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Are there any finger exercises I can perform even when I am not near a piano to improve my dexterity and strength of my fingers?

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take a stress ball and squezze with individual fingers. – user13546 Sep 22 '14 at 3:45
    
Note that there's also a lot of mental exercise that's easy to do away from the piano: e.g., pick a piece you're learning, and: sing (or internally auralize) the parts; memorize it; practice any tricky rhythms; analyze the harmony. Most of us are held back more by our aural and mental skills than by our fingers. (Commenting since this is kind of a non-answer, apologies.) – Bruce Fields 16 hours ago
up vote 12 down vote accepted

An exercise that I was taught, have seen many times, and also have used with others. It can be done anywhere. Instead of tapping my fingers, I do this exercise.

Place your hand on the table (or whatever surface) as though you were resting your fingers on the keys. "Play" the sequence 1-3-5-2-4, repeating it over and over. Things to work on are your rhythm, make sure that each "note" you play is even. (For instance, 1-3--2 are more dominant fingers, but make sure ---2-4 are doing their share of the work!) Work on being able to keep that up for several minutes, keeping the 1-3-5-2-4 progression intact. I find myself lapsing into 1-3-5-43-5-1 or something equally funky if I'm not careful.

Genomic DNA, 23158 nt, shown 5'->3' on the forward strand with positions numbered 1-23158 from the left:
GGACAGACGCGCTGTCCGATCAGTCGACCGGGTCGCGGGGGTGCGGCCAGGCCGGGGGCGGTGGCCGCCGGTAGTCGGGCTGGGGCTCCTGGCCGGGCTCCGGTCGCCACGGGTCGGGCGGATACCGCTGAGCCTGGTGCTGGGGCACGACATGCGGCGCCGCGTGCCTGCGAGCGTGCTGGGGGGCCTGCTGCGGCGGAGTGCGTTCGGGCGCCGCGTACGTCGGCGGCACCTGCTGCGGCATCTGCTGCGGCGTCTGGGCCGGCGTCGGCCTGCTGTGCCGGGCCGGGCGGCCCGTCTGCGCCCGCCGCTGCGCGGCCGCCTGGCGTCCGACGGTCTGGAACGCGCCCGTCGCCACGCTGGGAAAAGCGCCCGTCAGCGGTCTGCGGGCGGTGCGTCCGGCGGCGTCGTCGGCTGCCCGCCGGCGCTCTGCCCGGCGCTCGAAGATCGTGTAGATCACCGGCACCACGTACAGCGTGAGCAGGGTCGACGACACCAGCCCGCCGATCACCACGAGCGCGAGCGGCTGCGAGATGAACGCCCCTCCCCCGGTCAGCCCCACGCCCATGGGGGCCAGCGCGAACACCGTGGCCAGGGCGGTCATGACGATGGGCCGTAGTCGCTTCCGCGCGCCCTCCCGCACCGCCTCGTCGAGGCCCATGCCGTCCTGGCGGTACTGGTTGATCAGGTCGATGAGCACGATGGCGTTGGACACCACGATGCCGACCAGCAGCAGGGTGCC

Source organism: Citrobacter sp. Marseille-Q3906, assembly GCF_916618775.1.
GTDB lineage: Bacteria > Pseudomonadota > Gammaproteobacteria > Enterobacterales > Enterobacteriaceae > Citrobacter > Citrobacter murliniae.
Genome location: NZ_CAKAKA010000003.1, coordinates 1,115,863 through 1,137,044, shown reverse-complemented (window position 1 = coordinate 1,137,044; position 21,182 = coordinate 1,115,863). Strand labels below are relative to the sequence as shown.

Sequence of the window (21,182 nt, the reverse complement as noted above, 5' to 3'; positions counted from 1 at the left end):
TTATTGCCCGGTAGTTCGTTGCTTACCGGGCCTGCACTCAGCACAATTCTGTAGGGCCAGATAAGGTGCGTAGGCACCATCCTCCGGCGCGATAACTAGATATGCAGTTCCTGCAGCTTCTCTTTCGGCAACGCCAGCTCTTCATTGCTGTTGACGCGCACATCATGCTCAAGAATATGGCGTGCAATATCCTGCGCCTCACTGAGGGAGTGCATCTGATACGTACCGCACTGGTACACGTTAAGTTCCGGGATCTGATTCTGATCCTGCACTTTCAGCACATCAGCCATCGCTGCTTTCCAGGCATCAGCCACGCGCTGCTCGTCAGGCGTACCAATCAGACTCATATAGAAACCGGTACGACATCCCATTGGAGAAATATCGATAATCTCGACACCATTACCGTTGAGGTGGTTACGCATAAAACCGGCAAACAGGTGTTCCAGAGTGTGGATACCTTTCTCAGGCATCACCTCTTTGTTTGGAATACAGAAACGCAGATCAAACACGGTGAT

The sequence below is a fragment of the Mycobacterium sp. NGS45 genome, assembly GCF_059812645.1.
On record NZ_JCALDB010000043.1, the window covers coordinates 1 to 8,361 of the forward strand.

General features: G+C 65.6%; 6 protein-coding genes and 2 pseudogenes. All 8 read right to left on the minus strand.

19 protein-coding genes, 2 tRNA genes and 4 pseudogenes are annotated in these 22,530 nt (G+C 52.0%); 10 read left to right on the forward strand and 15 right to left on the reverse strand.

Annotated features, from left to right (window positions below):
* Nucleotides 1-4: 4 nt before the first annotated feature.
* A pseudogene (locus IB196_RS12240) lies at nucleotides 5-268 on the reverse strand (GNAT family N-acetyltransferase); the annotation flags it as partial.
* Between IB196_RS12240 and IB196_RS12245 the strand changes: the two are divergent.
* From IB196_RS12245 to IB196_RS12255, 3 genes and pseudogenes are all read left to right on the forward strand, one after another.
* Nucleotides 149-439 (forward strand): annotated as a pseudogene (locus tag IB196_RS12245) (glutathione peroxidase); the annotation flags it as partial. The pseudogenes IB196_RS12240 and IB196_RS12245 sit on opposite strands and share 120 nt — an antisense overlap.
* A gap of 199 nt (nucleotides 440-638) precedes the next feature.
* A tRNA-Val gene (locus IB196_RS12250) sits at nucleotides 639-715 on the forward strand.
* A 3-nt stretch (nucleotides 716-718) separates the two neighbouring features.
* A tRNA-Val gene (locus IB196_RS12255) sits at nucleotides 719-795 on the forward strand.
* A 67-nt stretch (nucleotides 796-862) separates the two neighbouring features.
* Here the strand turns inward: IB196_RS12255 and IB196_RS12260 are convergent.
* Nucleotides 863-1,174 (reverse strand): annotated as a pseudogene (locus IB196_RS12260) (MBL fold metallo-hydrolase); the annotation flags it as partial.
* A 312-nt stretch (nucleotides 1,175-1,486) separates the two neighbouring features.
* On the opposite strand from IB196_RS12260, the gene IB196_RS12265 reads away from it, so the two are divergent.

The temptation here is to do this with your dominant hand, but make sure you also do it with the other hand. The tempo will be much (much, much, much...for me) slower, so spend more timing working with that hand.

This should also be done with both hands, keeping each note in sync. For me, it usually ends in disaster. (:

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2  
There are many useful variants. I like this one: 1-3-2-4-3-5-4-1-5-2=3-1-4-2-5-3-1-4-2-5 : this is composed of circular permutations of the same pattern exploring some unusual combinations. I recommend using it one hand while doing a straight and even 1-2-3-4-5 on the other. It is better if slightly accentuated every two notes. – ogerard Apr 27 '11 at 16:10
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@ogerard, that sequence gives me a headache thinking about it. (; – Rebecca Chernoff Apr 27 '11 at 16:28

Book+video: Seymore Fink, Mastering Piano Technique (search)

It has good full arm exercises, to practise both with and away from the piano. The idea is to work out the muscles involved in playing piano - from shoulder to finger tips, and groove the patterns involved in playing, like the circular motion while playing an arpeggio.

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I have used the various table-exercises mentioned above. I suggest getting the Hanon The Virtuoso Pianist in Exercises and the Schmitt book on exercises.

These will give you plenty of patterns to choose from as well as some good stuff do while at the piano.

Now keep in mind that it is more fatiguing to play on a hard surface such as a table, and with fatigue you can get muscle stiffness.